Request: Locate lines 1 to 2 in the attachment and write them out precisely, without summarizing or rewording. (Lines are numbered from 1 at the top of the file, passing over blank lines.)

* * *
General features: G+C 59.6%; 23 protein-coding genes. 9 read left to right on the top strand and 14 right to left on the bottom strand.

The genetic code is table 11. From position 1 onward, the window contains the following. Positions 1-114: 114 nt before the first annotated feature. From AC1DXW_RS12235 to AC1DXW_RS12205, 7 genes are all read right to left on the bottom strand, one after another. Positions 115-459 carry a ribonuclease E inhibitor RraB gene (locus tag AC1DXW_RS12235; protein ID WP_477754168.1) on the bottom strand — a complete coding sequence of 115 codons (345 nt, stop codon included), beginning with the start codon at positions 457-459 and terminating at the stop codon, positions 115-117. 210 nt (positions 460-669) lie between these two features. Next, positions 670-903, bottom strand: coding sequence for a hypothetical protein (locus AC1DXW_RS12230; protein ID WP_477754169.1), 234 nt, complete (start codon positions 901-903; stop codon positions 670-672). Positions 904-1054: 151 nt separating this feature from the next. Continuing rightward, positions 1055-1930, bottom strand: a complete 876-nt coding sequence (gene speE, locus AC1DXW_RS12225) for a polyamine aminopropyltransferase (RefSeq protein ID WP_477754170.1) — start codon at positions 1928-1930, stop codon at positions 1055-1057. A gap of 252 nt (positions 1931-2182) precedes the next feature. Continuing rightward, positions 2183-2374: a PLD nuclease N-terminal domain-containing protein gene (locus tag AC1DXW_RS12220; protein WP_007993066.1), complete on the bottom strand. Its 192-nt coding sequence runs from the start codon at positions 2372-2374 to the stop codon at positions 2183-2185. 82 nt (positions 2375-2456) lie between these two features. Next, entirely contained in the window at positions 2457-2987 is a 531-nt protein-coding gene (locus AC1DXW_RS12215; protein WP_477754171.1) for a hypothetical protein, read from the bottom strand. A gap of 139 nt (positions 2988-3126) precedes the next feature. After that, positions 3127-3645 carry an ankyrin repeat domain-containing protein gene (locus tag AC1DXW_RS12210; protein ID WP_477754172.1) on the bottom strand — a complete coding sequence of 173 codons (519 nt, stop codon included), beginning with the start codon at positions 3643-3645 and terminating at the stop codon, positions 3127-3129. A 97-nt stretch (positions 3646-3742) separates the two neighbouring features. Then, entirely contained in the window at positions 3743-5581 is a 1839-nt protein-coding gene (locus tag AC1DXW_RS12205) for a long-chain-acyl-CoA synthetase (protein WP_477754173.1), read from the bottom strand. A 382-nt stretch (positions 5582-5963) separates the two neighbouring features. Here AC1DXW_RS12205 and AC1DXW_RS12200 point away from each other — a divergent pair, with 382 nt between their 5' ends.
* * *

General features: G+C 59.6%; 23 protein-coding genes. 9 read left to right on the top strand and 14 right to left on the bottom strand.

The genetic code is table 11. From position 1 onward, the window contains the following. Positions 1-114: 114 nt before the first annotated feature. From AC1DXW_RS12235 to AC1DXW_RS12205, 7 genes are all read right to left on the bottom strand, one after another. Positions 115-459 carry a ribonuclease E inhibitor RraB gene (locus tag AC1DXW_RS12235; protein ID WP_477754168.1) on the bottom strand — a complete coding sequence of 115 codons (345 nt, stop codon included), beginning with the start codon at positions 457-459 and terminating at the stop codon, positions 115-117. 210 nt (positions 460-669) lie between these two features. Next, positions 670-903, bottom strand: coding sequence for a hypothetical protein (locus AC1DXW_RS12230; protein ID WP_477754169.1), 234 nt, complete (start codon positions 901-903; stop codon positions 670-672). Positions 904-1054: 151 nt separating this feature from the next. Continuing rightward, positions 1055-1930, bottom strand: a complete 876-nt coding sequence (gene speE, locus AC1DXW_RS12225) for a polyamine aminopropyltransferase (RefSeq protein ID WP_477754170.1) — start codon at positions 1928-1930, stop codon at positions 1055-1057. A gap of 252 nt (positions 1931-2182) precedes the next feature. Continuing rightward, positions 2183-2374: a PLD nuclease N-terminal domain-containing protein gene (locus tag AC1DXW_RS12220; protein WP_007993066.1), complete on the bottom strand. Its 192-nt coding sequence runs from the start codon at positions 2372-2374 to the stop codon at positions 2183-2185. 82 nt (positions 2375-2456) lie between these two features. Next, entirely contained in the window at positions 2457-2987 is a 531-nt protein-coding gene (locus AC1DXW_RS12215; protein WP_477754171.1) for a hypothetical protein, read from the bottom strand. A gap of 139 nt (positions 2988-3126) precedes the next feature. After that, positions 3127-3645 carry an ankyrin repeat domain-containing protein gene (locus tag AC1DXW_RS12210; protein ID WP_477754172.1) on the bottom strand — a complete coding sequence of 173 codons (519 nt, stop codon included), beginning with the start codon at positions 3643-3645 and terminating at the stop codon, positions 3127-3129. A 97-nt stretch (positions 3646-3742) separates the two neighbouring features. Then, entirely contained in the window at positions 3743-5581 is a 1839-nt protein-coding gene (locus tag AC1DXW_RS12205) for a long-chain-acyl-CoA synthetase (protein WP_477754173.1), read from the bottom strand. A 382-nt stretch (positions 5582-5963) separates the two neighbouring features. Here AC1DXW_RS12205 and AC1DXW_RS12200 point away from each other — a divergent pair, with 382 nt between their 5' ends.